As the qubits are organized on grit, and they are nearest neighbor connected. Actually,
that's not quite true; but they're nearest neighbor plus, so they're also--you saw the
connections earlier, so there are connections beyond just nearest neighbors. But so, what
you do know, you start with a strong, what's called the transversal magnetic field. So
that's your beginning Hamiltonian; all these guys are randomized. And now, you phase in
those connections between the qubits that release the blue and the red arrow. They really
encode your problem, and you fade out the transversal magnetic field. And then at the
end of this evolution, some spins will be up, some spins will be down; and this you
can read out, this is the solution to your problem. Again, programming this chip means
you give it the blue and the red arrows and say how strongly negative or positively they're
supposed to be. And actually, there are also linear terms called the bias terms. That bias
every qubit's saying, I rather want just them to be up or down. So, what this creates is
a new computational resource. And a physicist would call this, as they realized the Ising
model, and as a quantum process for finding the--a minimum, the ground state of the Ising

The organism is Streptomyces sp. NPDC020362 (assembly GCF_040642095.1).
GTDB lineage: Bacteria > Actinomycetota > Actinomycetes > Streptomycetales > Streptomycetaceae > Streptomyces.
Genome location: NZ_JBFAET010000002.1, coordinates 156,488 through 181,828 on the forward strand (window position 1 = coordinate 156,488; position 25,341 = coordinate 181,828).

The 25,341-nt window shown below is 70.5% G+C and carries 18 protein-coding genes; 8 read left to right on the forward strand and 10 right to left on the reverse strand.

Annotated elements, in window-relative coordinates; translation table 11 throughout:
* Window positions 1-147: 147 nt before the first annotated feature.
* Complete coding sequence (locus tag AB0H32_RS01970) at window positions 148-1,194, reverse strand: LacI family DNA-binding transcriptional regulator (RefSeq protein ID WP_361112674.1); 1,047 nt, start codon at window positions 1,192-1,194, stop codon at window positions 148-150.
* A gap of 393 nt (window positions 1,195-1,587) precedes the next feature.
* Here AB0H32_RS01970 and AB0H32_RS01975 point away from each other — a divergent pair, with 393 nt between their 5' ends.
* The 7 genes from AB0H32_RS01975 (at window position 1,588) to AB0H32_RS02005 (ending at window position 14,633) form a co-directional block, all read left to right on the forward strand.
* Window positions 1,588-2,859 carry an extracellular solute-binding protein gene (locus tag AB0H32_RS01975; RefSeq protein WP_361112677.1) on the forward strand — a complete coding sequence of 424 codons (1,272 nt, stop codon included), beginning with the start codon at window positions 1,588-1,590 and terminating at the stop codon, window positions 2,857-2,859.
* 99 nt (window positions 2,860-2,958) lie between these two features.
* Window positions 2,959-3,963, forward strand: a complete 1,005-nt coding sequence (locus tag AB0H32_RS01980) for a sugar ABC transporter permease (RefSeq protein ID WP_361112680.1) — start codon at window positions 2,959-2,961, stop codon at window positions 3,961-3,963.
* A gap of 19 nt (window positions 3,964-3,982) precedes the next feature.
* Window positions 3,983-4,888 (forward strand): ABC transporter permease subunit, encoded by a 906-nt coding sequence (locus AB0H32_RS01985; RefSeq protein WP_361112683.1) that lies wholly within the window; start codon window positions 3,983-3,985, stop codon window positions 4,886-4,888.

function or as a mathematician would prefer to call this a quadratic optimization problem.
And using this new computational resource in a problem like machine learning essentially
means you have to take your problem and map it, such that it fits onto the format of a
quadratic optimization problem. And the good news here is that it looks a little bit limiting.
For example, what is if I want more than quadratic and need to sort other terms, force other
terms. Then, yeah you can by introducing auxiliary variables. You can map it back onto quadratic.
Also you may say, "Oh, this nearest neighbor business I didn't like. I need to connect
the qubits in a wider way." Yeah, you can also, by introducing auxiliary variables,
can bring this back on the existing architecture. So the good news is, in principle, pretty
much any problem you can map onto the Ising format. Unfortunately, the fine print is that
you need--that you need auxiliary qubits, and often you need polynomial many. So, sometimes,
let's say, if you have a sort order interaction, and you have a hundred variables, then you
would need a hundred square, ten thousand auxiliary qubits to get rid of this sort order
interaction. And that of course, it's a given moment where we talk about hundreds of qubits